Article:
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Echinocactus parryi
 
CACTUS ART
NURSERY

Cultivation and Mail Sale
of Cacti and Succulents.


A young Echinocactus parryi SB59 Cuidad Juarez, Chihuahua, Mexico
This species needs as much sun as possible and  careful watering, to stay compact with strong spines.
 


Grow it in a very draining mineral soil and provide good ventilation (especially in winter)

Description: Globose depressed or shortly cylindrical, remarkably similar in morphology to E. polycephalus but distinct by the manner of growth and whiter spines. This Echinocactus is usually solitary but can branches spontaneously under normal conditions.
Stem: Glabrous, greyish-green, 20 to 30 cm high and 25 to 40 cm. in diameter (but typically under 35 cm in diameter)
Areoles: Roundish, with abundant greyish wool.
Ribs: Approx 13, acute.
The juvenile Echinocactus looks quite different from the mature specimens. In fact, as with other Echinocactus and Ferocactus seedlings, the rib structure is not yet completely apparent, and they have pronounced tubercles making them look superficially like Mammillarias
Spines:
Dense, stout, angled, and ringed, chalky white to greyish-pink that turn a darker (redder) colouring when sprinkled with water. The spines almost obscure the plant bodies and restrict the small yellow flowers from opening fully.
Flowers: Yellow.
They appear in summer.
Fruit: Woolly


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Family: Cactaceae (Cactus Family)

Scientific Name: Echinocactus parryi Engelmann
In: Proceedings of the American Academy of Arts and Sciences 3: 276, 1856

Conservation status: Listed in CITES appendix 2.

Origin:  Mexico (Chihuahua)

Habitat: Grows mostly on rocky and gravely slopes in a very dry deserts environment. The plants grow solitary or in spreading clumps.

Synonyms:

  • Emorycactus parryi 1996

 

E. polycephalus complex:
This complex is formed by three similar barrel cacti and comprises E. parryi, E. polycephalus var. polycephalus, and E. polycephalus var. xeranthemoides. The two varieties of E. polycephalus are indeed not recognized and accepted by all taxomists, in fact studies in the in the field, and distribution maps indicate potential sympatry among them. While herbarium studies, field observations, scanning electron microscopy, and genetic analysis support the distinction of E. parryi and E. polycephalus as separate species.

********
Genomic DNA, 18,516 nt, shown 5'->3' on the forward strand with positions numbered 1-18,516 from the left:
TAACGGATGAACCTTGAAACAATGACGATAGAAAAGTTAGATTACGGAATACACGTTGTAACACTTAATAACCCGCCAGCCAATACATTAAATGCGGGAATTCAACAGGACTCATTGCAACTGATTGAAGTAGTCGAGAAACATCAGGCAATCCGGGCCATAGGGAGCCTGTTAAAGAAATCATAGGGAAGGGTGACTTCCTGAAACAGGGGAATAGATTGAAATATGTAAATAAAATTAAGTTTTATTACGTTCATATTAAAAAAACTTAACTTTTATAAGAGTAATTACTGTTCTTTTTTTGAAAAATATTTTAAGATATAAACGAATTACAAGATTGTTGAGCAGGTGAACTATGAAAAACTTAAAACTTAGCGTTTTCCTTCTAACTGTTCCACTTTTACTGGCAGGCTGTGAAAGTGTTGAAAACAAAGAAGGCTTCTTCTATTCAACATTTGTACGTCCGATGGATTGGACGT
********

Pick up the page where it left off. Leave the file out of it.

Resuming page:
Cultivation:  Relatively difficult to grow on their own roots as they are root rot sensitive in cultivation, especially after planting.  Slow-growing and very long-lived. Plants grown from seed begin to branch at nearly 20 years of age. Hardy to -12C, it needs  full sun, and good ventilation.
It is extremely xerophytic and adapted to very dry soils, but plant grafted are very easy to grow and no special skill is required. They can stay in a non heated green house (hardy to about - 9 C for a short time). This cactus continue
s to be, a particular prize among collectors.

Propagation: Seed or grafting. The seeds germinate with extreme difficulty and a low rate of success.  Seedlings did not do well either, and some die each year.


 

 

 

 

Photo gallery: Alphabetical listing of Cactus and Succulent pictures published in this site.

Photo gallery ECHINOCACTUS

Home | E-mail | Plant files | Mail Sale Catalogue | Links | Information | Search

All the information and photos in cactus art file are now available also in the new the Enciclopedia of Cacti. We hope you find this new site informative and useful.